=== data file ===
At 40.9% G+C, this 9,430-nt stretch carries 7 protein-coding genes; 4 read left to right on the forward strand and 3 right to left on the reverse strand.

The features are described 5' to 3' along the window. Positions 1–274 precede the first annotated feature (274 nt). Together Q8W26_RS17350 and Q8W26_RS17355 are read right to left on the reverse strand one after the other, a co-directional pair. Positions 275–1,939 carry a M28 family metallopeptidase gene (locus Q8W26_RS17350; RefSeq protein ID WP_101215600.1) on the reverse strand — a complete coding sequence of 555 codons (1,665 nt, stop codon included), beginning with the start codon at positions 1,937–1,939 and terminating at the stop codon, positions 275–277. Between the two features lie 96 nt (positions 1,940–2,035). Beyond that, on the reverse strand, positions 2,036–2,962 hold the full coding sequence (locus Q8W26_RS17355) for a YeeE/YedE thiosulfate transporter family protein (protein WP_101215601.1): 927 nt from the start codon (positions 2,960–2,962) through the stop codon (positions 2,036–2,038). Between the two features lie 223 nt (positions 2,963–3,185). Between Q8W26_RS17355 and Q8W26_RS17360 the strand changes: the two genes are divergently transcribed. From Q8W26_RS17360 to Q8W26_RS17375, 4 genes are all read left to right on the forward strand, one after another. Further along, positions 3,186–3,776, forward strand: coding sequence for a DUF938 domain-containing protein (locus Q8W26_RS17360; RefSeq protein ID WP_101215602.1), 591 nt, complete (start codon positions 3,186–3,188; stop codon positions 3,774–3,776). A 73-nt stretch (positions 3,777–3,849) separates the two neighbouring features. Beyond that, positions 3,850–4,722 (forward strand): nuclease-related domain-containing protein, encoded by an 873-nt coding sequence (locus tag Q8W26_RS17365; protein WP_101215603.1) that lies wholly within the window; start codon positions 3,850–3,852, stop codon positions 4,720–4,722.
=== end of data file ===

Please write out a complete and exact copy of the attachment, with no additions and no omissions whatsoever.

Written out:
At 40.9% G+C, this 9,430-nt stretch carries 7 protein-coding genes; 4 read left to right on the forward strand and 3 right to left on the reverse strand.

The features are described 5' to 3' along the window. Positions 1–274 precede the first annotated feature (274 nt). Together Q8W26_RS17350 and Q8W26_RS17355 are read right to left on the reverse strand one after the other, a co-directional pair. Positions 275–1,939 carry a M28 family metallopeptidase gene (locus Q8W26_RS17350; RefSeq protein ID WP_101215600.1) on the reverse strand — a complete coding sequence of 555 codons (1,665 nt, stop codon included), beginning with the start codon at positions 1,937–1,939 and terminating at the stop codon, positions 275–277. Between the two features lie 96 nt (positions 1,940–2,035). Beyond that, on the reverse strand, positions 2,036–2,962 hold the full coding sequence (locus Q8W26_RS17355) for a YeeE/YedE thiosulfate transporter family protein (protein WP_101215601.1): 927 nt from the start codon (positions 2,960–2,962) through the stop codon (positions 2,036–2,038). Between the two features lie 223 nt (positions 2,963–3,185). Between Q8W26_RS17355 and Q8W26_RS17360 the strand changes: the two genes are divergently transcribed. From Q8W26_RS17360 to Q8W26_RS17375, 4 genes are all read left to right on the forward strand, one after another. Further along, positions 3,186–3,776, forward strand: coding sequence for a DUF938 domain-containing protein (locus Q8W26_RS17360; RefSeq protein ID WP_101215602.1), 591 nt, complete (start codon positions 3,186–3,188; stop codon positions 3,774–3,776). A 73-nt stretch (positions 3,777–3,849) separates the two neighbouring features. Beyond that, positions 3,850–4,722 (forward strand): nuclease-related domain-containing protein, encoded by an 873-nt coding sequence (locus tag Q8W26_RS17365; protein WP_101215603.1) that lies wholly within the window; start codon positions 3,850–3,852, stop codon positions 4,720–4,722.